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Counties in "Pennsylvania Dutch Country", one of several regions in which Pennsylvania German and "Pennsylvania Dutch English" have traditionally been spoken.

Pennsylvania Dutch English is a dialect of English that has been influenced by Pennsylvania German. It is largely spoken in the South Central area of Pennsylvania, both by people who are monolingual (in English) and bilingual (in Pennsylvania German and English). The dialect has been dying out, as non-Amish Generation X and Millennial Pennsylvania Germans tend to speak modern Middle Atlantic English. Very few non-Amish members of these two generations can speak the Pennsylvania Dutch language, although most know some words and phrases. The WWII Generation was the last generation in which Pennsylvania Dutch was widely spoken, outside of the Old Order Amish and Old Order Mennonite communities.

Features of Pennsylvania German Influence

Pennsylvania Dutch English differs from standard American English in various ways. Some of its hallmark features include the following:

  • Widespread devoicing of obstruents.
  • The use of certain vowel variants in specific phonological contexts.
  • The use of Pennsylvania German verb and noun stems in word construction.
  • Specific intonation patterns for questions.
  • Special placement of prepositional phrases in sentences (so that "Throw the horse some hay over the fence" might be rendered "Throw the horse over the fence some hay").
  • The use of "ain't" and "not" or "say" as question tags.
  • The use of "still" as a habitual verbal marker.
  • Use of the word "yet" to mean "still," such as "do you work at the store yet?" to mean "do you still work at the store?"
  • Use of terms such as "doncha know" and "so I do" or "so he does" at the end of declaratory sentences.
  • Use of the word "awhile" at the end of sentences proposing simultaneous actions (e.g. "Go get the tea out of the pantry; I'll start boiling the water awhile.").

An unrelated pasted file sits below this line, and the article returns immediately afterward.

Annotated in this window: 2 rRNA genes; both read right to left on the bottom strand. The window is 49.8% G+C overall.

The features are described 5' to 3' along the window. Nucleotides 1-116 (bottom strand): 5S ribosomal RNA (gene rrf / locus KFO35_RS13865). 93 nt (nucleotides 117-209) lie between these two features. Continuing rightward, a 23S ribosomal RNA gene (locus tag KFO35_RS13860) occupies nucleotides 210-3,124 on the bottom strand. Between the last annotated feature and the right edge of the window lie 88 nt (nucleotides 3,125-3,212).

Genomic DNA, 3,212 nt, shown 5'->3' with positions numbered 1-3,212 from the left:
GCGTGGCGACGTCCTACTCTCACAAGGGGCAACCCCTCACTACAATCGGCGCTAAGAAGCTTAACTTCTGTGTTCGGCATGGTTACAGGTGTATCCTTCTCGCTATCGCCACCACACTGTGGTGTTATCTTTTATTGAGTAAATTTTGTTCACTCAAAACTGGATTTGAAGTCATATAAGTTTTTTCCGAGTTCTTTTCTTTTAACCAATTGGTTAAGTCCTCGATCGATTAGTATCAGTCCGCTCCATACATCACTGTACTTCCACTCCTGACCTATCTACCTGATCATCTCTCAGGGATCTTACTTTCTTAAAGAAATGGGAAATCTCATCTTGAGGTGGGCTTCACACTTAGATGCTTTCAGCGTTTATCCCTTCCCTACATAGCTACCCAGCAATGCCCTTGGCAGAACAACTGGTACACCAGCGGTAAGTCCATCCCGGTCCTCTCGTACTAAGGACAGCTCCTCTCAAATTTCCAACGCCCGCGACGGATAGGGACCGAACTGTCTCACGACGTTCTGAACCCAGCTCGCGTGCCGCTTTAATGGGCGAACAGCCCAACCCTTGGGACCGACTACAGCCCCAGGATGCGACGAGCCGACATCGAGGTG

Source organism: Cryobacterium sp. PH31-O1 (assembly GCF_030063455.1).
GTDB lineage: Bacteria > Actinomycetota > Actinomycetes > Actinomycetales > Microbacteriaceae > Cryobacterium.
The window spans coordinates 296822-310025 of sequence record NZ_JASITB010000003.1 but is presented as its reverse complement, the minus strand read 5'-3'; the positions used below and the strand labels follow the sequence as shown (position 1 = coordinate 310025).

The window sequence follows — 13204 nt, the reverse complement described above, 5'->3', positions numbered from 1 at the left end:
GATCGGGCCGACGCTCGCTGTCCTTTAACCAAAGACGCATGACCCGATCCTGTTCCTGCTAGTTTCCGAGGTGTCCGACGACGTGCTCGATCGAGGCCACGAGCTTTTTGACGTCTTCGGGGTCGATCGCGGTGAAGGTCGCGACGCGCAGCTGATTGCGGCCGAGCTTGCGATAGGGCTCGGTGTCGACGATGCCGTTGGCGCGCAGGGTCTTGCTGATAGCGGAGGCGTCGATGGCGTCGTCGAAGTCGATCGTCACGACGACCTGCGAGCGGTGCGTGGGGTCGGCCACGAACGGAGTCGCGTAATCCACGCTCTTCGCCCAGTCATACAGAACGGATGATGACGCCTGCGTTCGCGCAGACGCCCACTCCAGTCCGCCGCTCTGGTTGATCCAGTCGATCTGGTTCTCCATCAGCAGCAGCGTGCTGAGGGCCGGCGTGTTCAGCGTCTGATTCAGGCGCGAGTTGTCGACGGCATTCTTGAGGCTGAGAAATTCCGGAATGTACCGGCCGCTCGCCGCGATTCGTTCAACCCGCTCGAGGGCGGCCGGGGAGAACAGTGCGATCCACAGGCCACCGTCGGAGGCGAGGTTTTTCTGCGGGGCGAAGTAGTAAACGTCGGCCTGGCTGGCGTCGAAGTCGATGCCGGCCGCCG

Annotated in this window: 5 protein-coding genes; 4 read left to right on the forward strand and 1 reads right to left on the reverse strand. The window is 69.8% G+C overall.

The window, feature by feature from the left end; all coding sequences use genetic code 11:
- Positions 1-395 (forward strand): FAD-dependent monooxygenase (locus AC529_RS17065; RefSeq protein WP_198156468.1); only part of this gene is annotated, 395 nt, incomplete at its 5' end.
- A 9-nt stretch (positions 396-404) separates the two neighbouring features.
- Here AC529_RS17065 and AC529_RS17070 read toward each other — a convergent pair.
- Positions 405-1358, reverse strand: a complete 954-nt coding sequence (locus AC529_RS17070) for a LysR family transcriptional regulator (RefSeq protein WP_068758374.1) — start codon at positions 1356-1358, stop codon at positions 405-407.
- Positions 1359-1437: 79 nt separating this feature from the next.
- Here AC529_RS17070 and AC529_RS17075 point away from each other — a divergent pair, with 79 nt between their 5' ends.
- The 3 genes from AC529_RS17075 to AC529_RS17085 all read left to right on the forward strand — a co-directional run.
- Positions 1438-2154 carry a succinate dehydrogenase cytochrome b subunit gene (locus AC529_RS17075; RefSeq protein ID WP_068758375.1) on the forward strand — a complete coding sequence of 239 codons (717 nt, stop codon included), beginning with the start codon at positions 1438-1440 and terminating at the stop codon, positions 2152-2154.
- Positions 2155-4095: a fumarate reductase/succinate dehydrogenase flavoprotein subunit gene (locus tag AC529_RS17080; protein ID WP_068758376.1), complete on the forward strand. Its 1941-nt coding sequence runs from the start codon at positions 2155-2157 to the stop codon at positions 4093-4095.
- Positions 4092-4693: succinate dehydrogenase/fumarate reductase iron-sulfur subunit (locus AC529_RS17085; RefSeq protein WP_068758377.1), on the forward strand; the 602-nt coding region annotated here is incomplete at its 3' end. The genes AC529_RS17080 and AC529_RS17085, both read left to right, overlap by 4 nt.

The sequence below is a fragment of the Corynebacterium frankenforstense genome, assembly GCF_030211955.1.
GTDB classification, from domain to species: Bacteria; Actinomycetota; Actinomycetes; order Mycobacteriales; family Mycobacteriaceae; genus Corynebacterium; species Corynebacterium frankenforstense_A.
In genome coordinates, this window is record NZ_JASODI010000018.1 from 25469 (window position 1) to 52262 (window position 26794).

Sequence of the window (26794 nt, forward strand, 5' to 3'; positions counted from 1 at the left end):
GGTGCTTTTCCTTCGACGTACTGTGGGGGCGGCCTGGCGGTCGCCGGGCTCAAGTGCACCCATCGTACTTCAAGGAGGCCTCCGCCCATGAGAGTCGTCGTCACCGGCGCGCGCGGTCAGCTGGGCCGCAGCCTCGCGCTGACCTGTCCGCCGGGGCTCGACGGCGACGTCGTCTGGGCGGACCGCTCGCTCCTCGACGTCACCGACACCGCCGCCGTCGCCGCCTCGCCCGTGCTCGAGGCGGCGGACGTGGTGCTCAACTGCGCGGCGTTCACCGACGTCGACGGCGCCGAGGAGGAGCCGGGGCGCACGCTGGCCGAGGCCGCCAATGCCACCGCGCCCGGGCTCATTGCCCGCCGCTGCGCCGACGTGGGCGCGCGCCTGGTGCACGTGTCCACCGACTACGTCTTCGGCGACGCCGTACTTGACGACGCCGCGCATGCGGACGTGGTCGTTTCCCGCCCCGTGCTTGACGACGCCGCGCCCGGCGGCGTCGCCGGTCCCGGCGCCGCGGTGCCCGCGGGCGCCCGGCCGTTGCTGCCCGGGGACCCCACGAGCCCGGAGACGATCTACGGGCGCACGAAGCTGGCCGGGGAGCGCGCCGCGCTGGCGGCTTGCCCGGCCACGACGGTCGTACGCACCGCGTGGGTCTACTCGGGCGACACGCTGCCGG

• The use of "tree" instead of "three" to describe the number "3".

Other calques and idioms include:

Pennsylvania Dutch English Standard English Modern German
Make wet? Is it going to rain?
Outen the lights. Turn off the lights.
The candy is all. There is no more candy. Die Süßigkeiten sind alle.
Don't eat yourself full. Don't fill yourself up.
There's cake back yet. There is leftover cake stored.
Red up the room. Clean the room.
It wonders me. It makes me wonder.
Hurrieder Faster
Spritzing Lightly raining spritzen
Rutsching Squirming auf dem Bauche rutschen
Schusslich Clumsy with things usually due to hurrying schusselig
Doplich Clumsy with self
Yah, well. Whatever, or It makes no difference.
Wutz Pig (when someone eats a lot) die Wutz
Kutz / kutzing Vomit / vomiting die Kotze / kotzen
Wonnernaus A polite way of saying "None of your business"
Schtriwwelich Uncombed or stringy strubbelig
Brutzing, Gretzing Whining/complaining
Wuntz for a second/real quick
Dippy ecks over easy, fried eggs
Mox nix irrelevant Das machts nicht.
Nix Nootz/Nix Nootzie Misbehaving(usually referring to a little kid) Nichtsnutz
Schnickelfritz troublemaker(usually referring to a little kid)
All None left/All gone alle / leer

References

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